PAH Analysis: Expanded Compounds of Concern and Advancements
By Lee Wolf, Regulatory Affairs Manager, ALS Environmental – USA
As a class of organic compounds, PAHs are characterized by bonded aromatic rings that do not typically carry other functional groups or branched groups substituted for hydrogen atoms. PAHs occur in fossil fuel materials such as oil, coal, tar and fuels. They are produced as a result of fuel burning. They are also found in products such as burned tobacco, incense, and some plant-based oils. To further understand the sources of PAHs, they may be classified as follows:
- Petrogenic – These are PAHs derived from petroleum inputs and generally associated with fossil fuels.
- Pyrogenic – These are PAHs which are derived from combustion sources.
- Biogenic – These are PAHs formed from natural biological processes.
The toxicity of PAHs is dependent upon the structure or arrangement of aromatic rings. For example, the toxicity of some PAH isomers (with the same formula and number of rings) can vary from being effectively nontoxic to being very toxic. The more toxic or carcinogenic PAHs may be small or large. The USEPA has identified seven PAH compounds as probable human carcinogens.
PAHs are lipophilic, meaning they will dissolve more easily in fats, oils, and lipids than in water, leading to a greater accumulation in a wide variety of organisms and animals, including humans. Due to the toxic nature of several of the more common PAHs, this accumulation can in turn lead to carcinogenic or mutagenic effects. Other negative health effects have been identified and studied, as well. Bioaccumulation of PAHs in marine organisms, such as edible shellfish, is commonly studied due to their pathways to humans. The effects of high prenatal and childhood exposure in humans are being studied as well.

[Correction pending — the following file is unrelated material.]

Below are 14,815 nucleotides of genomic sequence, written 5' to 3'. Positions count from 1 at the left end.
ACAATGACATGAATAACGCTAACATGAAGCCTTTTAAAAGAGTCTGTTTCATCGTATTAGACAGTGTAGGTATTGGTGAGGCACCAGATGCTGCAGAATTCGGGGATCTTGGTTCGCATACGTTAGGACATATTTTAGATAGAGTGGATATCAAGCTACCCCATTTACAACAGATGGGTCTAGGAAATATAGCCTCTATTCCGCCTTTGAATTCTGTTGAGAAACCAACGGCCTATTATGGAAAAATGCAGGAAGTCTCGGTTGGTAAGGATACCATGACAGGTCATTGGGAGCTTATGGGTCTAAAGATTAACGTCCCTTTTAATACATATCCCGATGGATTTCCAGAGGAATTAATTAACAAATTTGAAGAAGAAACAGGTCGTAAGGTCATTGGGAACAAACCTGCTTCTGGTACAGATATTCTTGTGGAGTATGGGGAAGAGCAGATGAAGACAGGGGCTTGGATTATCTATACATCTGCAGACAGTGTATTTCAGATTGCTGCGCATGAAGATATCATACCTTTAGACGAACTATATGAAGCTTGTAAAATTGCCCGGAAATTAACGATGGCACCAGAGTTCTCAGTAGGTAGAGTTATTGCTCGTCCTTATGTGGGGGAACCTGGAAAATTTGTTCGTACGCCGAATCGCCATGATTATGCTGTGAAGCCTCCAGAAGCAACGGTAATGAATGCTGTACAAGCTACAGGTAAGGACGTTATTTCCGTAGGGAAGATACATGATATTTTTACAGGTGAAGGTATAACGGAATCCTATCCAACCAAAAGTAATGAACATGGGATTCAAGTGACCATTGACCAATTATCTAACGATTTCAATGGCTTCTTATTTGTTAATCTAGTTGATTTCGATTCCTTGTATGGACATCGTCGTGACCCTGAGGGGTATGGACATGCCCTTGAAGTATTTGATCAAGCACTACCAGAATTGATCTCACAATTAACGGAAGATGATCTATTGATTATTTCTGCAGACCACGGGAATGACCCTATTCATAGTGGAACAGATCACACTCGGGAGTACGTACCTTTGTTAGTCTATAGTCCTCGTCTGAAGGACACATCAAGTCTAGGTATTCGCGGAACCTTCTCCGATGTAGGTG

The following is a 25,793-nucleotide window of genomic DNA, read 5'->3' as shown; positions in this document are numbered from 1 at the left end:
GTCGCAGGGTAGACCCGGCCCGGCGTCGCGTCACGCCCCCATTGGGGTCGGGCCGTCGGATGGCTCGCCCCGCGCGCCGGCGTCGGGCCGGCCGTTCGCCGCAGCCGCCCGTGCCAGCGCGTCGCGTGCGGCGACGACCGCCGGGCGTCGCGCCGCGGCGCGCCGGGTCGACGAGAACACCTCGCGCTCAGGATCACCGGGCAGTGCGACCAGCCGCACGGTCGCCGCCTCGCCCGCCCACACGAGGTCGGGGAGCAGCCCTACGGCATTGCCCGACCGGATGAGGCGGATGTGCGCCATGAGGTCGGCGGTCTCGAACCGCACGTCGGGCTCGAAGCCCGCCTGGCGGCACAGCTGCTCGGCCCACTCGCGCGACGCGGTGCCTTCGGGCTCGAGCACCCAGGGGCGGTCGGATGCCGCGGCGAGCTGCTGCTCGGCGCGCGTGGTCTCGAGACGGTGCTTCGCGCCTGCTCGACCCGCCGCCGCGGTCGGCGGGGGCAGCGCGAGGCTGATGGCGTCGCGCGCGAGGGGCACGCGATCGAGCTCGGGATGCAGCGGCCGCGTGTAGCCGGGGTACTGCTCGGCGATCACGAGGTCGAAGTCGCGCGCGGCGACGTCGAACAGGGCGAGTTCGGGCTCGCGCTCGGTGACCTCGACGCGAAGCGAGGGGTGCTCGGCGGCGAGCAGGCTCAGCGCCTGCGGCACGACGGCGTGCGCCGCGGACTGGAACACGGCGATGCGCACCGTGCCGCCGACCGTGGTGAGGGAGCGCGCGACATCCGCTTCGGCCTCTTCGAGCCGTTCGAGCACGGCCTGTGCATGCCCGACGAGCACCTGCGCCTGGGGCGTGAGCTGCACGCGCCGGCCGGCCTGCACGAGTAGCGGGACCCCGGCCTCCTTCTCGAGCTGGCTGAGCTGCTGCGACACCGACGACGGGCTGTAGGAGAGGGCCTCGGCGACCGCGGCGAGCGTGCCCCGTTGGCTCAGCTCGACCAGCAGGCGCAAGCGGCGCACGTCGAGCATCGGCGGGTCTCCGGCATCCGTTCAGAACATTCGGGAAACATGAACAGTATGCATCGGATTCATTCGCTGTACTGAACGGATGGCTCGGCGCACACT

Applications and Data Uses
In environmental testing, the analysis of samples for PAHs was included in some of the earliest analytical protocols and methods. Early EPA methods focused on 16 common PAHs, which were listed by the EPA as “priority pollutants” with analyses performed using GC/FID, GC/MS, and HPLC/UV for environmental monitoring and cleanup. The 16-compound list was often expanded to include 2-methylnaphthalene and dibenzofuran. As the need to assess a broader group of PAHs and related compounds increased, additional analytical alternatives were developed.
Prior to the last decade, analyses targeting a broader group of PAHs and related compounds were usually restricted to research efforts and major environmental disasters, in which new analytical alternatives were developed. Although PAH analysis is still used for environmental monitoring and cleanup, it is now commonly used for forensic/fingerprinting investigations, damage assessment from petroleum products and spills, studying pyrogenic mechanisms, the determination of biogenic vs. non-biogenic sources, and studying the environmental effects of alkylated PAHs.
Advances in instrumentation and the use of GC/MS–Selected Ion Monitoring (GC/MS-SIM) has resulted in much lower detection and quantitation levels, as well as the development of methods specifically targeting PAHs and alkylated PAHs for specific data evaluations. Many laboratories have established these specialized tests, which can provide detection and quantitation limits up to 100 times lower than common full-scan GC/MS analysis.
The study of environmental disasters related to petrogenic PAHs has led to the inclusion of additional PAHs and alkylated PAHs as routine target analytes in many environmental analyses. Alkylated PAHs are normal PAH structures, but have at least one hydrogen atom substituted with an alkyl group. These “extended” PAH and alkylated PAH analyses are commonly used to perform fingerprint analyses for forensic purposes. For example, the petroleum-related alkylated PAHs, such as alkylated naphthalenes, alkylated phenanthrenes, alkylated dibenzothiophenes, alkylated fluorenes, alkylated chrysenes, and certain unsubstituted PAHs, are much more significant components in crude oil compared to many of the priority pollutant PAHs.